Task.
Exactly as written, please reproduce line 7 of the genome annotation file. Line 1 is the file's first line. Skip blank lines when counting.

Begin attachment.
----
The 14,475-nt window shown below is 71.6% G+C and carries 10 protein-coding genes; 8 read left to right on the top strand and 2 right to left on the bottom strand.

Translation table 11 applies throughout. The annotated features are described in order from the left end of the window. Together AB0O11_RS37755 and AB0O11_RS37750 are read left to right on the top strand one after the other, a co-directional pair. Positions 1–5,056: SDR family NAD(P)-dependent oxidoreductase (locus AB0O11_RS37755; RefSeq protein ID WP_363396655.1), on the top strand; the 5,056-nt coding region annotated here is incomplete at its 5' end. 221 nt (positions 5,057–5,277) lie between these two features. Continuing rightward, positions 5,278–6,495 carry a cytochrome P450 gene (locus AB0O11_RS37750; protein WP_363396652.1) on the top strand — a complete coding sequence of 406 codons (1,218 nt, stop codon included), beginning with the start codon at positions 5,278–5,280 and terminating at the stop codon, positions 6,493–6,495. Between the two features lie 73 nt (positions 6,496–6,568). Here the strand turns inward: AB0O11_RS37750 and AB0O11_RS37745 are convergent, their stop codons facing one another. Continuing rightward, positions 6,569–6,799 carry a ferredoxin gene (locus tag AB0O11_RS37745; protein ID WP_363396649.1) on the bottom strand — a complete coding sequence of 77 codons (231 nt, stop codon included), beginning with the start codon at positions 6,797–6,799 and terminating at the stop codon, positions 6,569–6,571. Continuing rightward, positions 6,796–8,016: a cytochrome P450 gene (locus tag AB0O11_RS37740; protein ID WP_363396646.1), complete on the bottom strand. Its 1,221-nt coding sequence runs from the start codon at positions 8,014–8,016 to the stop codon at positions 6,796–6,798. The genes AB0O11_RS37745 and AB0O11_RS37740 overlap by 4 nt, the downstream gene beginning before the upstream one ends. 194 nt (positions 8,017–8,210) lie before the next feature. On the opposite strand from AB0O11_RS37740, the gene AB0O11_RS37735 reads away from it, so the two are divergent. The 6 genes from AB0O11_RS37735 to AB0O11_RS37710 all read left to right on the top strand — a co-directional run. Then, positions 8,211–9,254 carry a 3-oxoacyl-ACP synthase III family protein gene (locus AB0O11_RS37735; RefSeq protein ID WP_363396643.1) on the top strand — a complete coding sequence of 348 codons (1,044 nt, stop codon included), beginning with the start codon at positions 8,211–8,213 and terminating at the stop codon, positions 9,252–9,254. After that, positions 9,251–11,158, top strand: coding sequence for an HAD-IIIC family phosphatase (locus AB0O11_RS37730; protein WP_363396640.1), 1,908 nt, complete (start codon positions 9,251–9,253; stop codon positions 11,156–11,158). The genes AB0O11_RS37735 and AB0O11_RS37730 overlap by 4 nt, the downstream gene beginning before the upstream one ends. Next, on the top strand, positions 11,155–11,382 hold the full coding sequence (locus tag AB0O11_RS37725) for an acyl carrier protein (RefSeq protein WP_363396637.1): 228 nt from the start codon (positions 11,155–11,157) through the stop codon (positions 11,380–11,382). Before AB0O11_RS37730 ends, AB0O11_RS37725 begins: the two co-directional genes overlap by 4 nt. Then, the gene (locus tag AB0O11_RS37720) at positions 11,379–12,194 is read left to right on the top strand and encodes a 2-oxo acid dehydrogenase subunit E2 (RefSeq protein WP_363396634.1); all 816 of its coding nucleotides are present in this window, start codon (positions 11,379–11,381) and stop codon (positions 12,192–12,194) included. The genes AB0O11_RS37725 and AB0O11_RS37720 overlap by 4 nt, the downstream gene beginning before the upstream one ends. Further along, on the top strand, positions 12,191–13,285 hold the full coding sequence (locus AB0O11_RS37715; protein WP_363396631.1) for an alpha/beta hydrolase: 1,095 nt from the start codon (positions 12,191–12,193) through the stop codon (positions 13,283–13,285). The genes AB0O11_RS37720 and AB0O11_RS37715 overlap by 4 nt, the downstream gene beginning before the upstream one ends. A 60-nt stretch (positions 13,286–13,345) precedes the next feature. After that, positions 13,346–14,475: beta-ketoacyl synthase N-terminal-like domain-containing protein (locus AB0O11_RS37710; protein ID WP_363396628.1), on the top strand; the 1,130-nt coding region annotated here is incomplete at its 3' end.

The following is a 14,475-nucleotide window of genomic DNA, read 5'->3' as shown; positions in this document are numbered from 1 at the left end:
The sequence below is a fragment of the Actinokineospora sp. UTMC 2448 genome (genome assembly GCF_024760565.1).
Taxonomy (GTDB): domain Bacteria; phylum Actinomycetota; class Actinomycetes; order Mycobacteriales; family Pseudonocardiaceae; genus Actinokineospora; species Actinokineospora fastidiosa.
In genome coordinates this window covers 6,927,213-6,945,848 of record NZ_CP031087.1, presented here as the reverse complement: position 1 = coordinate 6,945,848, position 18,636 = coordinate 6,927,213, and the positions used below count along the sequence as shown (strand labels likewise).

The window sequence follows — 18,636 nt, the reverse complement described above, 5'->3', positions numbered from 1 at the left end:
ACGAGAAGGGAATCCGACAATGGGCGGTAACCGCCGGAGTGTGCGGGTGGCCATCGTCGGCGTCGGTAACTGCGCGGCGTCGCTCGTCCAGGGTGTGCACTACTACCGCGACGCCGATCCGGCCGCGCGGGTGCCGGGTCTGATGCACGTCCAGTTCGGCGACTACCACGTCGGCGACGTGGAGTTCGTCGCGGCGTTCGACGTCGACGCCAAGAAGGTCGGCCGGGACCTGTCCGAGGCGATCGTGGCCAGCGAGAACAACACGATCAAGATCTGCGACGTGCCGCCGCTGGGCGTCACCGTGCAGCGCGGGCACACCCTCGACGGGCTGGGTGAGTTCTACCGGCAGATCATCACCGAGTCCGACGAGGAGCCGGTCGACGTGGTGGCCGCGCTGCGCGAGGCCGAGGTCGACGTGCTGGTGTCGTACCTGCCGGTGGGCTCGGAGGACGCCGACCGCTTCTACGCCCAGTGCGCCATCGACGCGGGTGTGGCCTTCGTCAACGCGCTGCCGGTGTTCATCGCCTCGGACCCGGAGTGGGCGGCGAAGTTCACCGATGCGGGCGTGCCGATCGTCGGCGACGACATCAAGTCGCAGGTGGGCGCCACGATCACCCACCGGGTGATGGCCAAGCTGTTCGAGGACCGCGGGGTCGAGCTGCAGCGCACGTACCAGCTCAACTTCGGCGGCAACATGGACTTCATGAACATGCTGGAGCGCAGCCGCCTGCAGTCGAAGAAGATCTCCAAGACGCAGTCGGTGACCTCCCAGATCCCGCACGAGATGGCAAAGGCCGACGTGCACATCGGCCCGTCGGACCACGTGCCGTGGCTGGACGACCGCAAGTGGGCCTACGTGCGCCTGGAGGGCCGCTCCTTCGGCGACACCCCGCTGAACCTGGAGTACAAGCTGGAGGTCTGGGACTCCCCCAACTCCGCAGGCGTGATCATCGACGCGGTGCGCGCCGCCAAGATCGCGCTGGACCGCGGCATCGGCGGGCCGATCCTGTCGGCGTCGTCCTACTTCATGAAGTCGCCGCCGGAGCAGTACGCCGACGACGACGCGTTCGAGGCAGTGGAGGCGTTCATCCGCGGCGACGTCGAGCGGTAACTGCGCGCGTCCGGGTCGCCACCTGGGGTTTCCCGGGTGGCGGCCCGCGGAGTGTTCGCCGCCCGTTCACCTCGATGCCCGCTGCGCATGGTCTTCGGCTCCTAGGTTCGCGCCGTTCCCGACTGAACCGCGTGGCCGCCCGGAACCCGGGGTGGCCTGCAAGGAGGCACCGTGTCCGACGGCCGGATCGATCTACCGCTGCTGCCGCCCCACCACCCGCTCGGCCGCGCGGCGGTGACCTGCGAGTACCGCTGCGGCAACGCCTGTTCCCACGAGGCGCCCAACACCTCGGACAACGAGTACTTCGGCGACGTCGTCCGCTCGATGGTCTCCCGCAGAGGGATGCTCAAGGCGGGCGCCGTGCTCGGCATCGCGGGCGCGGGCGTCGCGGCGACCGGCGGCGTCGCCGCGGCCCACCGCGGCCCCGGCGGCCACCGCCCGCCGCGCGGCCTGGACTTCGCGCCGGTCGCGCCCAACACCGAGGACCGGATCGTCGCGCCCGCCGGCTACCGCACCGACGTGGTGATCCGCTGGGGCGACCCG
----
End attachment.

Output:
The window sequence follows — 18,636 nt, the reverse complement described above, 5'->3', positions numbered from 1 at the left end: